Francesco Clemente: Pastels
Lévy Gorvy, London
December 12, 2019 - February 15, 2020
Francesco Clemente: Pastels (2019–20) at Lévy Gorvy, London, featured Clemente’s extraordinary creative synthesis of diverse aesthetic, cultural, and spiritual traditions. Curated by architect Bill Katz, a long-time friend of the artist, the exhibition presented Clemente’s expressions of the body and mind through his extended commitment to the medium. Clemente often turns to pastels to develop his eclectic visions of physical and metaphysical subjects. The medium is well-suited to the intensity of these works on paper through their brilliantly saturated color, directness of line, and the autographic immediacy in the artist’s application. Over the past four decades, he has developed polymorphic, unabashedly sexual imagery that invokes perennial cycles of life and death.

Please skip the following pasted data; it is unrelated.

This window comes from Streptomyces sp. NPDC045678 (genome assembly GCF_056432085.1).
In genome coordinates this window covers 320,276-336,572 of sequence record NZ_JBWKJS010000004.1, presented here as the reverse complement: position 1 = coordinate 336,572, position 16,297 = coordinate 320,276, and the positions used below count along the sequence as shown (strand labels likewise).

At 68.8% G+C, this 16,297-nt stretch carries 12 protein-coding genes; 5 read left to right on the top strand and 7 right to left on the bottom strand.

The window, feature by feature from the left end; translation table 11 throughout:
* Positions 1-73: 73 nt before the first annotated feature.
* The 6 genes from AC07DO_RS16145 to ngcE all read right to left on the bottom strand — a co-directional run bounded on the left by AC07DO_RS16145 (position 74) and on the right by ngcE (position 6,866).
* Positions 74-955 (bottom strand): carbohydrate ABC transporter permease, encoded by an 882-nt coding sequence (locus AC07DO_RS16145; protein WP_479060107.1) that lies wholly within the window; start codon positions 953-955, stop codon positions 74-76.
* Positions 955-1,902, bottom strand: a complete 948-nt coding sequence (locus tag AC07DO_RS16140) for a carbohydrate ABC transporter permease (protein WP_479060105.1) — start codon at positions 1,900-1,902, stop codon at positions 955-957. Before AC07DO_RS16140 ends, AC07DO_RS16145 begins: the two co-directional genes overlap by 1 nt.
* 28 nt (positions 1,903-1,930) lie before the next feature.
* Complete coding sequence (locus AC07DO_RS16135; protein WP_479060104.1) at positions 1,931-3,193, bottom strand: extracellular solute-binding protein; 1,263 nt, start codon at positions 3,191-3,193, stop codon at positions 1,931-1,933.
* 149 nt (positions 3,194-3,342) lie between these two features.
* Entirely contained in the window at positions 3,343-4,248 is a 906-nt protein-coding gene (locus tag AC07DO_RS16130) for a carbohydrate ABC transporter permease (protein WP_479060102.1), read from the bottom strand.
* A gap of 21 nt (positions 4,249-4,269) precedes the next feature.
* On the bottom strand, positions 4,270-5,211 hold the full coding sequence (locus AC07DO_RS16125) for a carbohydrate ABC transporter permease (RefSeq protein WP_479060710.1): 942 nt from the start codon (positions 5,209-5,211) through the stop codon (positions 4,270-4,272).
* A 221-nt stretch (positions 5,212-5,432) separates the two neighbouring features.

Clemente visualizes humanity in figurative and mythological terms, employing metaphor to bridge individual differences and reveal intercultural aspects of our existence. Opposed to regarding identity as fixed, he portrays the self as both embodied and protean. From the anatomical transfigurations of Navel (1981) and Naso (1983) to the cosmological and animalistic imagery in the Self-Portraits in White, Red, and Black (2008), his self-portraits evidence the constant evolution of mental, physical, and spiritual states. By doing so, they present the artist grounded in the corporal form of his body and engaged in a tireless creative search for meaning.
Additional highlights from the exhibition include Clemente’s striking series of New York Muses (1993) and pastel portraits of his collaborators Allen Ginsberg and Michael McClure. He developed the resonance of poetry across his work in the recent Un Chant d’Amour series (2015), which takes inspiration from Jean Genet’s language and imagery.